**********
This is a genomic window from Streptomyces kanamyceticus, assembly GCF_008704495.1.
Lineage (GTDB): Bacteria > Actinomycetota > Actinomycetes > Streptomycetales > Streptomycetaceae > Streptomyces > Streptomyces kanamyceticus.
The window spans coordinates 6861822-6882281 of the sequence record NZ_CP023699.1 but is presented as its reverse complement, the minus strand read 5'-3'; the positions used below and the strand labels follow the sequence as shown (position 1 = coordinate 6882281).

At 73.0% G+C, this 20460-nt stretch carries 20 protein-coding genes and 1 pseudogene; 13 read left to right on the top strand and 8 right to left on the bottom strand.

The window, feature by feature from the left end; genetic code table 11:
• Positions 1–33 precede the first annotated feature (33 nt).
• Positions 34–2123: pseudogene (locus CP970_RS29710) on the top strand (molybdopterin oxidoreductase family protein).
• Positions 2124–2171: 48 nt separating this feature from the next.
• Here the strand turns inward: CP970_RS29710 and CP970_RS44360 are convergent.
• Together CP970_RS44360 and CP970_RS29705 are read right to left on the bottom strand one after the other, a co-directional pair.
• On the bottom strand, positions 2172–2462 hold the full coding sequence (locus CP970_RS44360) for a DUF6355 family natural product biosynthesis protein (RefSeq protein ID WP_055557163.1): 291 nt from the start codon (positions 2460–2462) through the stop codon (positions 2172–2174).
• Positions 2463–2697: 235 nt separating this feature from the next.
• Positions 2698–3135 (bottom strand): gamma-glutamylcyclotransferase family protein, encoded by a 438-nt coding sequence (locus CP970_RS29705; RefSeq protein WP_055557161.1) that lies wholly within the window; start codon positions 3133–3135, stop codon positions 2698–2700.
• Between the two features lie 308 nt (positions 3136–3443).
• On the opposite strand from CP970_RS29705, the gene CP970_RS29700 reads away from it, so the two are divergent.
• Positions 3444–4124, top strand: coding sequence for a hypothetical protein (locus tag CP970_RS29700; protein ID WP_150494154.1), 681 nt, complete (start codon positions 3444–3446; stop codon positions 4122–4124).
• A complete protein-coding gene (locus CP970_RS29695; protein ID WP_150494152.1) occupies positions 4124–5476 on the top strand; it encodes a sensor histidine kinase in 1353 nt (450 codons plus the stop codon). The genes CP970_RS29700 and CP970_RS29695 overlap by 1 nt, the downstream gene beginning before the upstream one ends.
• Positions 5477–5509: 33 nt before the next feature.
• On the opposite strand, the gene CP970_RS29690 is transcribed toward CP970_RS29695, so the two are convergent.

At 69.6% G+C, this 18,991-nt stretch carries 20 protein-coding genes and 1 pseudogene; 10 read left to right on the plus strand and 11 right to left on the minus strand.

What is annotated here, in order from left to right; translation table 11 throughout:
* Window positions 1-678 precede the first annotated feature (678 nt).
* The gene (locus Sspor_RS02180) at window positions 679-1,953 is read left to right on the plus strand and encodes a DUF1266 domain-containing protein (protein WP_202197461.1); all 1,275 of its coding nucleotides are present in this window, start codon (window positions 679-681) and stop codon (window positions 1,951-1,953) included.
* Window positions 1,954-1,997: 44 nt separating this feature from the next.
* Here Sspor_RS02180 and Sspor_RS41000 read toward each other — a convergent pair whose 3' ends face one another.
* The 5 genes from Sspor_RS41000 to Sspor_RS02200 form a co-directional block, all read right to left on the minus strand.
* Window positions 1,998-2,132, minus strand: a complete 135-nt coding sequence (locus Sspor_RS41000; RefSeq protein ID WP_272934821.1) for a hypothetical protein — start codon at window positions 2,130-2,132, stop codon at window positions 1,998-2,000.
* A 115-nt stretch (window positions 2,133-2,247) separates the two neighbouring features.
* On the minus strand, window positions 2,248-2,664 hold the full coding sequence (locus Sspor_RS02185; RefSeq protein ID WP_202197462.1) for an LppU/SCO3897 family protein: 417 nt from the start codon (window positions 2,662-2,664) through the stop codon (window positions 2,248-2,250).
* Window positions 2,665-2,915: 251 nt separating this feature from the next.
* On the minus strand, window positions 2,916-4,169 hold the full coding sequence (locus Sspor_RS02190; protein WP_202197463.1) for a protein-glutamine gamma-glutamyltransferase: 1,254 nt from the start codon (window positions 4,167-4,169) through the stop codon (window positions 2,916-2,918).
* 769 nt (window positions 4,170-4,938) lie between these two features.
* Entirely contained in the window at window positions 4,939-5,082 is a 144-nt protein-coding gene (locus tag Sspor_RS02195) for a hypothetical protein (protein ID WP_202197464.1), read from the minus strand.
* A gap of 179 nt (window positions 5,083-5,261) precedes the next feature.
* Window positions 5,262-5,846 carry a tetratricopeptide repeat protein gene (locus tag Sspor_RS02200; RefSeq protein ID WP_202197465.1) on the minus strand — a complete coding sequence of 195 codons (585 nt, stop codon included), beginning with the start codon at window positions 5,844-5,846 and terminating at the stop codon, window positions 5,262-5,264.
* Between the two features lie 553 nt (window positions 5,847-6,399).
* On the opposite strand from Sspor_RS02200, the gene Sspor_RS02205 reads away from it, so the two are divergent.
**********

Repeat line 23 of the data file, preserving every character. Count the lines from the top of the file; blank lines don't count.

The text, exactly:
* The gene (locus Sspor_RS02180) at window positions 679-1,953 is read left to right on the plus strand and encodes a DUF1266 domain-containing protein (protein WP_202197461.1); all 1,275 of its coding nucleotides are present in this window, start codon (window positions 679-681) and stop codon (window positions 1,951-1,953) included.